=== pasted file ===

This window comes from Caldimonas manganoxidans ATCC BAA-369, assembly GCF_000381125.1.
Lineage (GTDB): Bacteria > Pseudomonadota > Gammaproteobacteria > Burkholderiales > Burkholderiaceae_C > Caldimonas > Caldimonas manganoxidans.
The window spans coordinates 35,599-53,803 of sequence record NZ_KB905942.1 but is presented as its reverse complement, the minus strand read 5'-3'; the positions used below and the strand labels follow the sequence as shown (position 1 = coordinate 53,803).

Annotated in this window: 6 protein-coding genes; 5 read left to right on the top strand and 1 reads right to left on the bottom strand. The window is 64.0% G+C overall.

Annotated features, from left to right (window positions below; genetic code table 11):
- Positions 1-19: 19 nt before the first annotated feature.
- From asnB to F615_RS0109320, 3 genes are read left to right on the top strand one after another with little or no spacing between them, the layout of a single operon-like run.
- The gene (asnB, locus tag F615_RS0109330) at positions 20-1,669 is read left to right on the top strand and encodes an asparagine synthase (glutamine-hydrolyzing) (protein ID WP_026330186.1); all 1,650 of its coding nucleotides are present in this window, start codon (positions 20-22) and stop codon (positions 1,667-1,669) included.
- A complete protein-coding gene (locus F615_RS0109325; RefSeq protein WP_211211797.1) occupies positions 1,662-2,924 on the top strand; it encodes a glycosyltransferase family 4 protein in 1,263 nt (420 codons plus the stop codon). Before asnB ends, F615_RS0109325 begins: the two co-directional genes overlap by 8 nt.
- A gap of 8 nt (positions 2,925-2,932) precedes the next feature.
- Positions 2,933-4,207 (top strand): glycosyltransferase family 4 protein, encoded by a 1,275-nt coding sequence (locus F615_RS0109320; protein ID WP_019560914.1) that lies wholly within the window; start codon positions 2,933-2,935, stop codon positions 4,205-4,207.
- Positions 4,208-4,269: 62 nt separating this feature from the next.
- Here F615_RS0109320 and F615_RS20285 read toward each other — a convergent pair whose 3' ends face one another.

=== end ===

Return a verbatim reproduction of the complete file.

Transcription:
This window comes from Caldimonas manganoxidans ATCC BAA-369, assembly GCF_000381125.1.
Lineage (GTDB): Bacteria > Pseudomonadota > Gammaproteobacteria > Burkholderiales > Burkholderiaceae_C > Caldimonas > Caldimonas manganoxidans.
The window spans coordinates 35,599-53,803 of sequence record NZ_KB905942.1 but is presented as its reverse complement, the minus strand read 5'-3'; the positions used below and the strand labels follow the sequence as shown (position 1 = coordinate 53,803).

Annotated in this window: 6 protein-coding genes; 5 read left to right on the top strand and 1 reads right to left on the bottom strand. The window is 64.0% G+C overall.

Annotated features, from left to right (window positions below; genetic code table 11):
- Positions 1-19: 19 nt before the first annotated feature.
- From asnB to F615_RS0109320, 3 genes are read left to right on the top strand one after another with little or no spacing between them, the layout of a single operon-like run.
- The gene (asnB, locus tag F615_RS0109330) at positions 20-1,669 is read left to right on the top strand and encodes an asparagine synthase (glutamine-hydrolyzing) (protein ID WP_026330186.1); all 1,650 of its coding nucleotides are present in this window, start codon (positions 20-22) and stop codon (positions 1,667-1,669) included.
- A complete protein-coding gene (locus F615_RS0109325; RefSeq protein WP_211211797.1) occupies positions 1,662-2,924 on the top strand; it encodes a glycosyltransferase family 4 protein in 1,263 nt (420 codons plus the stop codon). Before asnB ends, F615_RS0109325 begins: the two co-directional genes overlap by 8 nt.
- A gap of 8 nt (positions 2,925-2,932) precedes the next feature.
- Positions 2,933-4,207 (top strand): glycosyltransferase family 4 protein, encoded by a 1,275-nt coding sequence (locus F615_RS0109320; protein ID WP_019560914.1) that lies wholly within the window; start codon positions 2,933-2,935, stop codon positions 4,205-4,207.
- Positions 4,208-4,269: 62 nt separating this feature from the next.
- Here F615_RS0109320 and F615_RS20285 read toward each other — a convergent pair whose 3' ends face one another.